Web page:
always entered immediately before or after her, and remained as long as
she continued there. The house was then by his orders beset with spies,
who were to inform him the next time she went to the milliner. To be
near at hand, he had hired an apartment in the neighbourhood, where the
very next day her visit to the milliner's was announced to him. While
his secretary, with four other persons, entered the milliner's house
through the street door, Chaptal, with four of his spies, forced the door
of the passage open, which was no sooner done than the disguised gallant
was found, and threatened in the most rude manner by the Minister and his
companions. He would have been still worse used had not the unexpected
appearance of Duroc and a whisper to Chaptal put a stop to the fury of
this enraged lover. The incognito is said to have been Bonaparte
himself, who, the same evening, deprived Chaptal of his ministerial
portfolio, and would have sent him to Cayenne, instead of to the Senate,
had not Duroc dissuaded his Sovereign from giving an eclat to an affair
which it, would be best to bury in oblivion.

Chaptal has never from that day approached Mademoiselle George, and,
according to report, Napoleon has also renounced this conquest in favour
of Duroc, who is at least her nominal gallant. The quantity of jewels
with which she has recently been decorated, and displayed with so much
ostentation in the new tragedy, 'The Templars', indicate, however, a
Sovereign rather than a subject for a lover. And, indeed, she already
treats the directors of the theatre, her comrades, and even the public,
more as a real than a theatrical Princess. Without any cause whatever,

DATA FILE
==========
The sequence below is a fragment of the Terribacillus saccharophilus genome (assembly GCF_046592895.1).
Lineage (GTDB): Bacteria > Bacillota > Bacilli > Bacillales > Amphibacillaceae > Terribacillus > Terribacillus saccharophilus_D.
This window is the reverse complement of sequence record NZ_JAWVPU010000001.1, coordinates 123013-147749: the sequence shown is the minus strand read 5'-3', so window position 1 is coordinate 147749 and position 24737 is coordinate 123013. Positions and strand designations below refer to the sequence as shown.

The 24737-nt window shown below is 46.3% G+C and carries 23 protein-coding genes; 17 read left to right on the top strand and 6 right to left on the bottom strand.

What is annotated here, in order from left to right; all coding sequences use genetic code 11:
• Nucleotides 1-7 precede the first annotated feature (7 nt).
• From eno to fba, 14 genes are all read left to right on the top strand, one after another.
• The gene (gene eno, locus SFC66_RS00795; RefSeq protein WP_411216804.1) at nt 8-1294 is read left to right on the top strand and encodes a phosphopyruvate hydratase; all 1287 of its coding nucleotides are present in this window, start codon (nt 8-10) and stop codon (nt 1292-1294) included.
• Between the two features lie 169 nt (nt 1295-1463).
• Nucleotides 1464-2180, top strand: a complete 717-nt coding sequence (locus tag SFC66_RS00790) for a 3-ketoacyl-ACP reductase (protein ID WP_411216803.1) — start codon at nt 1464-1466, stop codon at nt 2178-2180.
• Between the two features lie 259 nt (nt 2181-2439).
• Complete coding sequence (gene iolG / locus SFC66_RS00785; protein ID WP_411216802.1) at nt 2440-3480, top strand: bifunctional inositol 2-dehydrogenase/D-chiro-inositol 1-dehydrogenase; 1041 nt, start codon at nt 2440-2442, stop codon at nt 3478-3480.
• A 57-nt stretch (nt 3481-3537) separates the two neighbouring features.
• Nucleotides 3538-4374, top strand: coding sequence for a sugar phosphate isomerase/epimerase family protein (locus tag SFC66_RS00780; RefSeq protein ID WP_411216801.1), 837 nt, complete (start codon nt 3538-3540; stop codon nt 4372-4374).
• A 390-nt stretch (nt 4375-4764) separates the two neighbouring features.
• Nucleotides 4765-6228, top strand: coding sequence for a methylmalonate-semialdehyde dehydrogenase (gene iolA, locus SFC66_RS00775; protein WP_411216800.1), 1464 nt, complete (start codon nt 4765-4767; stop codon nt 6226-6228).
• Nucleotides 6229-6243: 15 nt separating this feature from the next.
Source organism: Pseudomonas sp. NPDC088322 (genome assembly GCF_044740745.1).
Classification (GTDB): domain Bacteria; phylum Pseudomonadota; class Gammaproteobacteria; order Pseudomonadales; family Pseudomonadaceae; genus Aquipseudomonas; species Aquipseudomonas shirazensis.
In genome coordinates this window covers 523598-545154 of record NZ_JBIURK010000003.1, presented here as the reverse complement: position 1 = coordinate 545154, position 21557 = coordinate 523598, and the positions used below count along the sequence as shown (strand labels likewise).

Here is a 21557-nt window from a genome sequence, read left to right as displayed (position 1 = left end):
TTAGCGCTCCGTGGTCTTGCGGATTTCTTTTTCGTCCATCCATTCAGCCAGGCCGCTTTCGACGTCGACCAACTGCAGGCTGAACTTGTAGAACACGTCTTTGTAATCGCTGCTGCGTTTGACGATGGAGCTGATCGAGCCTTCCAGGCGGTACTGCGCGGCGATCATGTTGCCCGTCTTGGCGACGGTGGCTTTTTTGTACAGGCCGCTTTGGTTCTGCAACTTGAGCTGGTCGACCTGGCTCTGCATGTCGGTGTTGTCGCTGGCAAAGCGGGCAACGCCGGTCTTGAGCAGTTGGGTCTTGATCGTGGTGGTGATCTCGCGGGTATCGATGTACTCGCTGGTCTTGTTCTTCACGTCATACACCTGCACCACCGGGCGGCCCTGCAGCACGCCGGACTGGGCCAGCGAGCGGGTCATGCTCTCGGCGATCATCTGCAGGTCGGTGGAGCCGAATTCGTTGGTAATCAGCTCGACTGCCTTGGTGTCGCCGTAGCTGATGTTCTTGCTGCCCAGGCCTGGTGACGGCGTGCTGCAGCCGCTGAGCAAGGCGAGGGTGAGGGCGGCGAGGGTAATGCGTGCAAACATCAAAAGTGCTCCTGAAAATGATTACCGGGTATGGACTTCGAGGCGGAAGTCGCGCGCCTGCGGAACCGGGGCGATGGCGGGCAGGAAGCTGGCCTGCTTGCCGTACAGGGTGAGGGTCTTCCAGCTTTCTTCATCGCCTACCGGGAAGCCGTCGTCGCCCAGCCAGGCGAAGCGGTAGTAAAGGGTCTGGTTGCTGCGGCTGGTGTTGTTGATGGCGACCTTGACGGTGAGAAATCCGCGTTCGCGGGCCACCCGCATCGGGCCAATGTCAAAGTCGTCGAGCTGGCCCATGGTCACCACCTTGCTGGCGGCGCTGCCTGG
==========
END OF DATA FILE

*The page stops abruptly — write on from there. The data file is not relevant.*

but from a mere caprice to see the camp on the coast, she set out,
without leave of absence, and without any previous notice, on the very
day she was to play; and this popular and interesting tragedy was put off
for three weeks, until she chose to return to her duty.

When complaint was made to the prefects of the palace, now the governors
of our theatres, Duroc said that the orders of the Emperor were that no
notice should be taken of this 'etourderie', which should not occur

Chaptal was, before the Revolution, a bankrupt chemist at Montpellier,
having ruined himself in search after the philosopher's stone. To
persons in such circumstances, with great presumption, some talents, but
no principles, the Revolution could not, with all its anarchy, confusion,
and crime, but be a real blessing, as Chaptal called it in his first
speech at the Jacobin Club. Wishing to mimic, at Montpellier, the taking
of the Bastille at Paris, he, in May, 1790, seduced the lower classes and
the suburbs to an insurrection, and to an attack on the citadel, which
the governor, to avoid all effusion of blood, surrendered without
resistance. He was denounced by the municipality to the National
Assembly, for these and other plots and attempts, but Robespierre and
other Jacobins defended him, and he escaped even imprisonment. During
1793 and 1794, he monopolized the contract for making and providing the